Creatively, it’s been a few weeks of absorbing lots of input without producing any output. Olfactorily, I haven’t been particularly adventurous, but I have encountered some contradictions to my usual preconceptions:
- Carthusia Terra Mia has charmed me to the gourmand side with its featured coffee note—one of the most challenging notes to do right in perfumery. Hats off to perfumer Luca Maffei!
- Keiko Mecheri Les Nuits d’Izu managed to take a list of what look like many of my favorite notes (yuzu, rose, jasmine, moss, hinoki, and “crystalline musk”) and turn it into a bright, office-floral perfume that just felt very “not me”
Besides greedily devouring Nez magazine issue #10, From the Nose to the Mouth, I’ve also done some non–perfume-related reading, notably Finite and Infinite Games by James Carse. Many of the concepts are vague and hard to grasp, but a key idea is that “finite games” are played to win and are theatrical (one takes on a role as an actor) while “infinite games” are played to keep the game going and are dramatic (one chooses to be the character). For me, the lack of physical separation of work from life has resulted in a leaky mental barrier between the two, such that the lines between my role and my character have become unhealthily blurred.
As with anything, awareness is a good first step to change.
It’s been a long time since I read A Wrinkle in Time by Madeleine L’Engle as a child, but I’ve never forgotten the premise of the tesseract, the “wrinkle in time” that enabled time travel. A more modern prototype might be called a “trigger,” a cue that brings us suddenly, without warning, into a moment in the past—in which we feel the same emotions just as intensely as we did then (or more so, without the element of confusion caused by surprise that might have accompanied the first incidence). In the fugue, it’s as though all the time that passed between then and now were nonexistent or inconsequential.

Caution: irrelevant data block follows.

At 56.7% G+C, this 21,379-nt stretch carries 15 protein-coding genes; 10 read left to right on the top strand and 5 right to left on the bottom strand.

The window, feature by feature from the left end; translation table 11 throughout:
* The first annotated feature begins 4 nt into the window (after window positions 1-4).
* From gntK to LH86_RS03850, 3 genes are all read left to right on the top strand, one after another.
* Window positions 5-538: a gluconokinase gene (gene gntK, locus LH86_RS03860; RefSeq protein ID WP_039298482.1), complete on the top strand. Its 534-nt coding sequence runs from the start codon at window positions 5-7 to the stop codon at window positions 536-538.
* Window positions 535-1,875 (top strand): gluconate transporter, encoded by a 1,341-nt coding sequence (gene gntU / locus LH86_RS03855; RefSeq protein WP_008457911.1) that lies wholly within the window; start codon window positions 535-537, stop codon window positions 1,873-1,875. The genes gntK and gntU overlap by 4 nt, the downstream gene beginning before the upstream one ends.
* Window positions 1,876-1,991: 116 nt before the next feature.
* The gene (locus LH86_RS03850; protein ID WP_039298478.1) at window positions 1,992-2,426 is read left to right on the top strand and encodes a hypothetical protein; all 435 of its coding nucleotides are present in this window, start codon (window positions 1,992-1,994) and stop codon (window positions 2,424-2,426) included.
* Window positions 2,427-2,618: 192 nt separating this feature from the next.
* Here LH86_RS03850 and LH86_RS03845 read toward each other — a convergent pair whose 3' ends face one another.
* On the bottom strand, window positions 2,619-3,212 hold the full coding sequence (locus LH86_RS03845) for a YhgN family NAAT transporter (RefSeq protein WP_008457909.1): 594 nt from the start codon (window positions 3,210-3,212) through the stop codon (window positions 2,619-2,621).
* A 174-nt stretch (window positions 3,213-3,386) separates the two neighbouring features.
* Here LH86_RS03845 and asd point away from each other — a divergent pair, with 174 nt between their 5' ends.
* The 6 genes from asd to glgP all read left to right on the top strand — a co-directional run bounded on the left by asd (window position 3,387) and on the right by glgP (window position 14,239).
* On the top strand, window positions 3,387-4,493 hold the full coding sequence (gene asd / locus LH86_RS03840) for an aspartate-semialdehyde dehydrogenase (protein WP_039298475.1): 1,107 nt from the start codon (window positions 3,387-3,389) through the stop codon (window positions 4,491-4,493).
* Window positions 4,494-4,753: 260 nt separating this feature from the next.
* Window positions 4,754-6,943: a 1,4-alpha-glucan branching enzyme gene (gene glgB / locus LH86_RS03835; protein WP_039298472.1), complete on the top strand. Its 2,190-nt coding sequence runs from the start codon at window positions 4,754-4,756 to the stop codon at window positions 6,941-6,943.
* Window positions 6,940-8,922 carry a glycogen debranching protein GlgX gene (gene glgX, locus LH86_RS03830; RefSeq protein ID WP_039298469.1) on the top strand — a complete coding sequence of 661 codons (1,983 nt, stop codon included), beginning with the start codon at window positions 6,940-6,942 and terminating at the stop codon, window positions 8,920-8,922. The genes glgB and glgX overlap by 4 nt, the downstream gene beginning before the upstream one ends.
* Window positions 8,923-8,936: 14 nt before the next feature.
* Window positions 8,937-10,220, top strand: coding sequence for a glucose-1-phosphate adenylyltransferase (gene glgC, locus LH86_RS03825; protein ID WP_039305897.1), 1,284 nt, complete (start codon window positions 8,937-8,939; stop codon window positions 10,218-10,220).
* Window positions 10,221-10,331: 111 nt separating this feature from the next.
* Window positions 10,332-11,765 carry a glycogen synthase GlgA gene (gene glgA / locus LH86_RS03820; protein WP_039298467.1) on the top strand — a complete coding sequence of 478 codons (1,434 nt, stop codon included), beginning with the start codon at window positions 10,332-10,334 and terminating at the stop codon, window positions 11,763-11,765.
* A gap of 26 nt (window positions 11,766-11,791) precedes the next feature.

In mathematical terms, a tesseract is “the four-dimensional analogue of the cube.” While a cube has 8 vertices (corners), a tesseract has 16. In a cube, every edge is shared by 2 squares—in a tesseract, 3 squares meet at every edge. In other words, the possibilities for transposing to another dimension are vast, unlike a memory trigger, which can land you only in one direction: the past.
Is there a way to design perfume as a tool for time travel to the future in the flare of a nostril? Perhaps. Preliminary, anecdotal evidence of perfume inducing desired feelings and imagined personas suggests that it might be doable—or even done?
2 thoughts on “Two-way tesseract?”
What’s the goal of that book? Is it just an observation and classification, or are there any practical “blueprints” for dealing with those “games”?
Many years ago I read and quite enjoyed Eric Berne’s Games People Play: The Psychology of Human Relationships, but I don’t think I read any other books on a similar subject (though, I listened to a couple of Coursera courses on different aspects of psychology). The book you read it slightly “younger” than the one I mentioned, but it is quite old: does it still feel topical?
Smiled at your “office-floral.”
It seems more the former, an attempt to explain why cultures have operated the way they did. In that sense, the content doesn’t really go “out of date,” but it doesn’t give much of a “so what” either. Simon Sinek wrote “The Infinite Game” (2019) to apply some of the ideas to business; I haven’t read it so can’t comment.
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